I find that sidespin (on a top spin shot) is somewhat a gift that results from the form the is used on the stroke. In particular, if you tend to catch the ball further in front, you will tend to impart some sidespin due to your natural arm path. You will notice, for example, if you are a righty in the ad court, that it will be much likelier to hit side spin when hitting an inside-out, down the line shot, than a crosscourt, inside-out shot.

where you catch the ball in your arm path is partially determined by your grip.

doublefault2008
04-06-2008, 08:02 PM
Left handed people tend to be able to get an crapton of spin on all of their shots, resulting in nearly all of their shots being curved. At least, this has been my experience playing against left handers. For us right handed people, the only times I've curved a ball was when I was just thinking "okay, this ball is GOING to curve in" and then it does. It's just like, a feeling you get, but yes, it definitely involves spin.

I didn't know that a left hand can produce more spin than right hand. Are you kidding?

FedererISBetter
04-06-2008, 09:16 PM
I didn't know that a left hand can produce more spin than right hand. Are you kidding?

lol, who knows : ) It just involve the opposite side spin put on it... so instead of ball curving away from you in crosscourt, it curves to you. Its not hard to notice the away as it is with the toward because you actually have to watch your footwork more.

seb85
04-07-2008, 01:18 AM
I didn't know that a left hand can produce more spin than right hand. Are you kidding?

No it doesn't. Its just that all shots curve to a certain degree, but since we play right handers all the time we don't notice it then.

To OP, like the others have said, side spin usually comes on its own and the ability to hit extreme shots like that are down to experimentation when you have the skills required.

Sentinel
04-07-2008, 03:06 AM
THis is very much like a table tennis topspin shot !

Additionally, when we hit a backhand slice with sidespin, we get a similar curve. However, in the clip the same motion is done with a fh, and the ball being to the right gets an upward spin (topspin) too.

So the rack travels away from the body, and upwards when it contacts the ball. I'll give this a try tomorrow!

Rickson
04-07-2008, 03:15 AM
I've seen Nadal do this quite often and I found a nice clip of Roddick doing it on a forehand, the question is, how are they doing that? :confused:

http://www.youtube.com/watch?v=U87c9vq_1JE&feature=related

Just give a little angle when hitting your forehand. Instead of hitting the ball directly dtl, give it a slight touch to the left so that the ball is angling into the court.

Sentinel
04-07-2008, 03:21 AM
^^^ Do you mean left to right (and upwards) ? That's what I see in the clip.

Rickson
04-07-2008, 03:35 AM
^^^ Do you mean left to right (and upwards) ? That's what I see in the clip.

Yeah, a little topspin/sidespin combo should do the trick.

Bagumbawalla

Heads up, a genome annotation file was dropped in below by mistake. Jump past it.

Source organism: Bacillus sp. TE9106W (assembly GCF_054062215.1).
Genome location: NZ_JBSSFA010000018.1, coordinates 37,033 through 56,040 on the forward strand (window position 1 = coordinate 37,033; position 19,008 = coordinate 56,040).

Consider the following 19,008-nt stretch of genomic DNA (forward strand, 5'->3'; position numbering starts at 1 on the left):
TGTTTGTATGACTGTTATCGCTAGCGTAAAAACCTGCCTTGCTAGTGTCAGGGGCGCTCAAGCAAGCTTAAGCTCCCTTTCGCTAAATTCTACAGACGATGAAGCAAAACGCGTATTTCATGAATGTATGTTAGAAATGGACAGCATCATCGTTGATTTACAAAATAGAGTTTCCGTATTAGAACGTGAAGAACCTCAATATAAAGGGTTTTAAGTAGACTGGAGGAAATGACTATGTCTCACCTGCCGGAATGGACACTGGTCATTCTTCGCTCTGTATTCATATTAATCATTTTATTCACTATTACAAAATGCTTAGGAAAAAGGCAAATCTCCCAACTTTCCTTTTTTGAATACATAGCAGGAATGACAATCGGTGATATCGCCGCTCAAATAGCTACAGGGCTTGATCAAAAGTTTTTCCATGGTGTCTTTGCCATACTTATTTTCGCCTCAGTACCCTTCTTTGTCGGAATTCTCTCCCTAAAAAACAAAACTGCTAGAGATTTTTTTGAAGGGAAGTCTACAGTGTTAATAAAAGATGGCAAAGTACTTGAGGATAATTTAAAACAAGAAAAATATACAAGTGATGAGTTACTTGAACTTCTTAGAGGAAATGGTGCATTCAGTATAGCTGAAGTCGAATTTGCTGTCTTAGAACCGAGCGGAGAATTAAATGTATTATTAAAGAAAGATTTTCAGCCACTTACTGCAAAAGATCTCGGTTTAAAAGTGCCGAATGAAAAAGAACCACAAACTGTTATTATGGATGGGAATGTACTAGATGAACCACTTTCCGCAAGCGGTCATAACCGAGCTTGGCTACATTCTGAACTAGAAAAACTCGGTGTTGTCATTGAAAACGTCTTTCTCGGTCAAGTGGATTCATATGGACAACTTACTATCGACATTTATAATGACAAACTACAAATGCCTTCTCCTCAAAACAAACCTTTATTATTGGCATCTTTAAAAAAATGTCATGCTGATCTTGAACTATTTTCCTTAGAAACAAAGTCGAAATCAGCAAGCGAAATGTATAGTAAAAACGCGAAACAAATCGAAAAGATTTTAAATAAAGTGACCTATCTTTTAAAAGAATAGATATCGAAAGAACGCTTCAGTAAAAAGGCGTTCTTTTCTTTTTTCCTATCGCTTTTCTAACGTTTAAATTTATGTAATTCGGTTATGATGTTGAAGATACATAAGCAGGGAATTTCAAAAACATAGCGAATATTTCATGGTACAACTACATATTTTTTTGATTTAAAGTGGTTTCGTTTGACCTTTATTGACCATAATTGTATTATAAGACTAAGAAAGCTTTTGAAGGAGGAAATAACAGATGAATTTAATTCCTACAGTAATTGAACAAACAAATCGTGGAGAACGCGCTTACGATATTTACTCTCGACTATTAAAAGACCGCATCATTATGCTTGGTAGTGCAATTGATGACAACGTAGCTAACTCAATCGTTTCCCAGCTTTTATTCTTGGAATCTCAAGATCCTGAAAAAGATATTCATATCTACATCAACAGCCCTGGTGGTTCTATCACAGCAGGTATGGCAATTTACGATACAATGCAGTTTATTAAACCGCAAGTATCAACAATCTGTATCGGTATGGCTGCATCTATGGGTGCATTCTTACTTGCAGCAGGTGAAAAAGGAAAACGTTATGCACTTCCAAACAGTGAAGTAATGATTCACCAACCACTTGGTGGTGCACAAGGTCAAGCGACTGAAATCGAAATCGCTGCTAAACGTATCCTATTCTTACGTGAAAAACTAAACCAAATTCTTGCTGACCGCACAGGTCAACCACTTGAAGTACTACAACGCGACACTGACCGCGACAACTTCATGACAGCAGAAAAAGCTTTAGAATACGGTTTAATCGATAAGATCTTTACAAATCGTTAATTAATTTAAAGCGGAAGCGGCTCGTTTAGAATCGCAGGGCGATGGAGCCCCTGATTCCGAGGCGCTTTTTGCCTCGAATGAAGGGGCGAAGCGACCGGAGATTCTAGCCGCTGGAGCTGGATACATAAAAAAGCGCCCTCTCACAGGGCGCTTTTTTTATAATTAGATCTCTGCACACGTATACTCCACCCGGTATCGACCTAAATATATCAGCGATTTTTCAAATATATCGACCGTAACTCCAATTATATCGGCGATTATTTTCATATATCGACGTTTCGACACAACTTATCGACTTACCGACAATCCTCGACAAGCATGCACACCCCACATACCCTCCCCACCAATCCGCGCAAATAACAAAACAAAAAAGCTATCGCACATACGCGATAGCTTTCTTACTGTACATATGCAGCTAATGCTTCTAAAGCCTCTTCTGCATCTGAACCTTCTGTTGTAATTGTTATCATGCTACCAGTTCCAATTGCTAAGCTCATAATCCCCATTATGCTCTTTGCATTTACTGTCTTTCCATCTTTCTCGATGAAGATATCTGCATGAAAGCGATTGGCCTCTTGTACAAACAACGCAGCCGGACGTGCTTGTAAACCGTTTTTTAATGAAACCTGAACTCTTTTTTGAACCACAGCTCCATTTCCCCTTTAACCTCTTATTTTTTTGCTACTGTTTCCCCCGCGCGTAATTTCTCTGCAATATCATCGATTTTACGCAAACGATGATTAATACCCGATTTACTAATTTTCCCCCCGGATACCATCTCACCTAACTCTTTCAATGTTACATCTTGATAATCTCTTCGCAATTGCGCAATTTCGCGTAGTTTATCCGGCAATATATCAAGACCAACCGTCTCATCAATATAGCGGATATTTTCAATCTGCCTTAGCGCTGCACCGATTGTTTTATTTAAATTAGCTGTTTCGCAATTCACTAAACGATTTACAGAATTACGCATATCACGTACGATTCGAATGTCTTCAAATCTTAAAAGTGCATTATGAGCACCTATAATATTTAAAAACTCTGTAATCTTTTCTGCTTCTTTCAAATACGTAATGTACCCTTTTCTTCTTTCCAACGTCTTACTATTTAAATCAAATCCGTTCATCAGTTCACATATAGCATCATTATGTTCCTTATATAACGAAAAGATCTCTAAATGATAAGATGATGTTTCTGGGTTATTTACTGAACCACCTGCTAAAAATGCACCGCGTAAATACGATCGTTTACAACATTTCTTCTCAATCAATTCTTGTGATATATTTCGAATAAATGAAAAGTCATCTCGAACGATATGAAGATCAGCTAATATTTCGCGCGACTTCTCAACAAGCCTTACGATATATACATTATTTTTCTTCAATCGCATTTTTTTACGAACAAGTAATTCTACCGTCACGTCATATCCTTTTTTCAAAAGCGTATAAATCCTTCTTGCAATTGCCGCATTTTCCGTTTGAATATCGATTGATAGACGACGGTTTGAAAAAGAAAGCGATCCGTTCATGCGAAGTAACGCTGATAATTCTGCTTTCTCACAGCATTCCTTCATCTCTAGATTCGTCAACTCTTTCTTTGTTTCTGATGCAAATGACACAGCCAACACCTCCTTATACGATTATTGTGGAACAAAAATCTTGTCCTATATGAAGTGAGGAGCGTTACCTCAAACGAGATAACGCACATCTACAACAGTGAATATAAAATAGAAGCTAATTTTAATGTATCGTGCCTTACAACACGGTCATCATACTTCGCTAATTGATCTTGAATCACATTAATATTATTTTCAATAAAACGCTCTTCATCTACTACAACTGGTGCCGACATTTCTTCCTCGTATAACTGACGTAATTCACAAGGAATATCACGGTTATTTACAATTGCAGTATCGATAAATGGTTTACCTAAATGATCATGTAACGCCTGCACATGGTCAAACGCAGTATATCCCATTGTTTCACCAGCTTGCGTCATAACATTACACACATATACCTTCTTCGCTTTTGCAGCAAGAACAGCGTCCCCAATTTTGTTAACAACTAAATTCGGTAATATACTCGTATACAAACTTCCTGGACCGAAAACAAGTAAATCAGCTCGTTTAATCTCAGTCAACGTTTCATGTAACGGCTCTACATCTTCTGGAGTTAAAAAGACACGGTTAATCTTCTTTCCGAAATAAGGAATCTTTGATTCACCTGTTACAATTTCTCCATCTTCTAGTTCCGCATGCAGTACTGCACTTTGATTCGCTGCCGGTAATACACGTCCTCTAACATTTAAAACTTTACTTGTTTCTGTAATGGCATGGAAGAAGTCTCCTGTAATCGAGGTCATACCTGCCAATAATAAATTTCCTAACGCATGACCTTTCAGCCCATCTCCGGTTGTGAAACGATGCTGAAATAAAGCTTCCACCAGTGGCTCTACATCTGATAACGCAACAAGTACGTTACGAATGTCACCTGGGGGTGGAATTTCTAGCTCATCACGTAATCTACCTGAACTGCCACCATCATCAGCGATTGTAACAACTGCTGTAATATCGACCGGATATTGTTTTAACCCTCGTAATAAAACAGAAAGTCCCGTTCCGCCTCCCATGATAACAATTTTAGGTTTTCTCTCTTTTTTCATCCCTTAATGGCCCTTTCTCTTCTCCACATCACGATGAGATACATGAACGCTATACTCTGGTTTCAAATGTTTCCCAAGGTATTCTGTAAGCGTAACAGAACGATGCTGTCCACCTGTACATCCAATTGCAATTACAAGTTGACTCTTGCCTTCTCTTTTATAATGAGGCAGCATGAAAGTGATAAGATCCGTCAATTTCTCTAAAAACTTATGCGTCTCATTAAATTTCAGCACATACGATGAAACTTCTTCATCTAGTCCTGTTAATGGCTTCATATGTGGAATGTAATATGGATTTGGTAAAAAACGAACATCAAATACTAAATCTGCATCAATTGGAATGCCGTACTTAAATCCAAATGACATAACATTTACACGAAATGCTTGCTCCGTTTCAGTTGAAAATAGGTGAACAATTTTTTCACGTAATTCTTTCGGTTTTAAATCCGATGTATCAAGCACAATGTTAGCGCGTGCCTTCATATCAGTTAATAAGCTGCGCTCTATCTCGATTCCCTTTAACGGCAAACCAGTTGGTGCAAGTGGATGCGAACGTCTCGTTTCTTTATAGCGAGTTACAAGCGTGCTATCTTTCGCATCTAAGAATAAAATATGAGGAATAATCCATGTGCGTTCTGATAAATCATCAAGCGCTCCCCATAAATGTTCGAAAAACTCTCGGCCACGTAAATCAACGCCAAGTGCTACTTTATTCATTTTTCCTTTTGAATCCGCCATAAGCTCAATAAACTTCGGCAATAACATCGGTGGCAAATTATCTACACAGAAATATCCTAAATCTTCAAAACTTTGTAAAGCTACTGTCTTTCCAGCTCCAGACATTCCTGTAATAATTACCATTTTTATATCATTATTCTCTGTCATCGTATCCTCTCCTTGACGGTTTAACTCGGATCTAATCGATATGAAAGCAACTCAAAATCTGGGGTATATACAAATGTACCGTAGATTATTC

04-07-2008, 05:03 PM
OK, I was able to check out the clip, and I don't know if my way is the standard way of hitting the shot, but here is what I do-- and it is really very simple.

If you stand upright with your arm/hand down to the side and then raise your arm slowly so it is horozintal to the court, you will notice that you hand has, in effect moved away from your body (in an arc-like path) by about two feet.

The same idea applies to the stroke. So, you simply start the swing with your hand (and therefore the racket) close to the body and swing up, out and forward in that natural arcing motion.

It is fairly easy to contol the shot by imparting various degrees of spin, forward momentum, topspin.

The shot is easier to hit when the ball is fairly low, below the hips, for example.

Do I think this is a really effective shot that everyone should have in their bag of tricks. In my opinion, not espececially, but itis so simple, why not?

Again, BB thanks for catching my mistake.

Rickson
04-07-2008, 05:24 PM
It looked kind of like a kick serve that goes into the deuce box with that right to left motion.

Bungalo Bill
04-07-2008, 05:52 PM
OK, I was able to check out the clip, and I don't know if my way is the standard way of hitting the shot, but here is what I do-- and it is really very simple.

If you stand upright with your arm/hand down to the side and then raise your arm slowly so it is horozintal to the court, you will notice that you hand has, in effect moved away from your body (in an arc-like path) by about two feet.

The same idea applies to the stroke. So, you simply start the swing with your hand (and therefore the racket) close to the body and swing up, out and forward in that natural arcing motion.

It is fairly easy to contol the shot by imparting various degrees of spin, forward momentum, topspin.

The shot is easier to hit when the ball is fairly low, below the hips, for example.

Do I think this is a really effective shot that everyone should have in their bag of tricks. In my opinion, not espececially, but itis so simple, why not?

Again, BB thanks for catching my mistake.

Not a problem. I think your example makes sense. I think you kind of described a reverse forehand in a way? So if I did your example correctly all that is left is where one strikes the ball similar to getting different spins by striking the ball in different places for the serve? Is that correct?

Bagumbawalla
04-07-2008, 06:20 PM
BB,

You know me too well.